10. In 2005 there was little truly great content on the web. In 2010 we're spoiled for choice. Having great content was one of the things Glow was sold on - successfully - in the early days. Like so many other things, the world changed faster than we could have imagined. TED Talks alone prove the huge value we place on world class content but, unlike much of its education content provider cousins, TED found a business model that allows it to make this learning material free, joining its closer cousins MIT Open Courseware et al. As YouTube seeks out new ways to let us rent or borrow content as and when we need it, what role is there left for a tiny national schools intranet as the curator of 'quality' content? Can one group of curators, however greatly qualified and localised in viewpoint, beat the cream of the world's global curators?
11. We don't want to consume content. We want to learn through experiences whose context is relevant and meaninful to me. Too many have told me about their Glow training sessions with this phrase: "We were told that 'this is how you put up your PowerPoints or class notes for everyone to see." The fact is, this is not the kind of learning we want. If someone feels that their learning can be swiftly and easily uploaded to a site in the form of a PowerPoint or worksheet then something is wrong. How can an online experience back up and augment the real world experiential learning we see in some of our best schools? How can that experience each child experiences differently be represented, shared and developed after the fact? It's certainly not through document stores and half-empty forums.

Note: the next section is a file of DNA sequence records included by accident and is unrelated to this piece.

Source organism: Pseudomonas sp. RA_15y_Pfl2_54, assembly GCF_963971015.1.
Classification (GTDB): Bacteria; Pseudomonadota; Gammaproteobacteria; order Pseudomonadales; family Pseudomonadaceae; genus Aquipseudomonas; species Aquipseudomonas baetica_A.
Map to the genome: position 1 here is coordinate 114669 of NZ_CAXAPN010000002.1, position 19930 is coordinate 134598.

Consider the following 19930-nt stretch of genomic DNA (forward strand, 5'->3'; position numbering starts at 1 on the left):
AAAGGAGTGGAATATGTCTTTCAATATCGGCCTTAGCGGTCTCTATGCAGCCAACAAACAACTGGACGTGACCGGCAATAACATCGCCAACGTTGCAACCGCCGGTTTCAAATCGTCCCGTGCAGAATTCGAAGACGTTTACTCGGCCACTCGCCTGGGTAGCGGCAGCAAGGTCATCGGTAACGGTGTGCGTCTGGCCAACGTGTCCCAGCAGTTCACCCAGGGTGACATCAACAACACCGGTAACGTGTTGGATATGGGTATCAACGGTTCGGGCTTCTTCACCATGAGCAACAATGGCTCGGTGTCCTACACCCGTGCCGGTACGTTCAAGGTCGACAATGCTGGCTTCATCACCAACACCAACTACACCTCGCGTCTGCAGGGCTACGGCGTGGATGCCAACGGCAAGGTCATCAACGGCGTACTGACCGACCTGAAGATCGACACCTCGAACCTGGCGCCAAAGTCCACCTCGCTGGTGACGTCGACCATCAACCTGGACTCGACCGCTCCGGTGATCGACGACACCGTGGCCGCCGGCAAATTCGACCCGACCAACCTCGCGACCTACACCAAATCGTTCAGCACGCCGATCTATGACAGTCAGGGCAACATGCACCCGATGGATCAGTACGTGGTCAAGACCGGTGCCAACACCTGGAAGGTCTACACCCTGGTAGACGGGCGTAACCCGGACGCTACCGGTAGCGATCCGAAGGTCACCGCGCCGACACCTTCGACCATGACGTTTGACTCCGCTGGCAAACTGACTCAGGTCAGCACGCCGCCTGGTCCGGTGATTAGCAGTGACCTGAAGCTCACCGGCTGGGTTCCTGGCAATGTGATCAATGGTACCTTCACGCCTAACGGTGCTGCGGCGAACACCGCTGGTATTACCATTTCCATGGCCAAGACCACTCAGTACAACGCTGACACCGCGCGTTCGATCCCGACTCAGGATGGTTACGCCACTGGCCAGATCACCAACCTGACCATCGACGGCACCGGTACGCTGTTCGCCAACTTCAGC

12. We want a sense of audience - sometimes that's beyond our class, school or country. The biggest challenge with any national platform is going to be that word - national. Our students are already empowered to go international every time.